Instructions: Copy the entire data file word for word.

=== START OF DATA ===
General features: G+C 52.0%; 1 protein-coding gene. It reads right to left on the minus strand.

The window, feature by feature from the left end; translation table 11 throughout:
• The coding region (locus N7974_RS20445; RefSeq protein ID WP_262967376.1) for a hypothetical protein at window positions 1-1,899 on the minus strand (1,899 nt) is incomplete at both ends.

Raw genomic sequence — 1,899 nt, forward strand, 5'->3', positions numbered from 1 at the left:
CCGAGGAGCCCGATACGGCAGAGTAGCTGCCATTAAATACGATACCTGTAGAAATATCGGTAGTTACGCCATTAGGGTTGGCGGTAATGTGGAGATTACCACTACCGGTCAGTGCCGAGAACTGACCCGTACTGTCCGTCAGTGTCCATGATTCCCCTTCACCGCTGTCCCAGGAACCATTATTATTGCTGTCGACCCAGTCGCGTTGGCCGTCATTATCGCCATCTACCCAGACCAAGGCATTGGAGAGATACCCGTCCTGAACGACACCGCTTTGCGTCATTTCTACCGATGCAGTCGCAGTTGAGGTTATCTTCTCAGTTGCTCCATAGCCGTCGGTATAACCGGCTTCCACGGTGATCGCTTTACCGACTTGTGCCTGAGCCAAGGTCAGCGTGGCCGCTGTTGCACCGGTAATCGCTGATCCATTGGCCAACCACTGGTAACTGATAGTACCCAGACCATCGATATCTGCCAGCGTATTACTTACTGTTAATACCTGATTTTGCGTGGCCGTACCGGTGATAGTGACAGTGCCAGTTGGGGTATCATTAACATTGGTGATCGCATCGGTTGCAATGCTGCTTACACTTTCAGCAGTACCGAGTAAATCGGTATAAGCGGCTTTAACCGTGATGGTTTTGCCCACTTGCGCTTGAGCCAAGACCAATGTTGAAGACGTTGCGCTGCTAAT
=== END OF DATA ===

General features: G+C 52.0%; 1 protein-coding gene. It reads right to left on the minus strand.

The window, feature by feature from the left end; translation table 11 throughout:
• The coding region (locus N7974_RS20445; RefSeq protein ID WP_262967376.1) for a hypothetical protein at window positions 1-1,899 on the minus strand (1,899 nt) is incomplete at both ends.

Raw genomic sequence — 1,899 nt, forward strand, 5'->3', positions numbered from 1 at the left:
CCGAGGAGCCCGATACGGCAGAGTAGCTGCCATTAAATACGATACCTGTAGAAATATCGGTAGTTACGCCATTAGGGTTGGCGGTAATGTGGAGATTACCACTACCGGTCAGTGCCGAGAACTGACCCGTACTGTCCGTCAGTGTCCATGATTCCCCTTCACCGCTGTCCCAGGAACCATTATTATTGCTGTCGACCCAGTCGCGTTGGCCGTCATTATCGCCATCTACCCAGACCAAGGCATTGGAGAGATACCCGTCCTGAACGACACCGCTTTGCGTCATTTCTACCGATGCAGTCGCAGTTGAGGTTATCTTCTCAGTTGCTCCATAGCCGTCGGTATAACCGGCTTCCACGGTGATCGCTTTACCGACTTGTGCCTGAGCCAAGGTCAGCGTGGCCGCTGTTGCACCGGTAATCGCTGATCCATTGGCCAACCACTGGTAACTGATAGTACCCAGACCATCGATATCTGCCAGCGTATTACTTACTGTTAATACCTGATTTTGCGTGGCCGTACCGGTGATAGTGACAGTGCCAGTTGGGGTATCATTAACATTGGTGATCGCATCGGTTGCAATGCTGCTTACACTTTCAGCAGTACCGAGTAAATCGGTATAAGCGGCTTTAACCGTGATGGTTTTGCCCACTTGCGCTTGAGCCAAGACCAATGTTGAAGACGTTGCGCTGCTAAT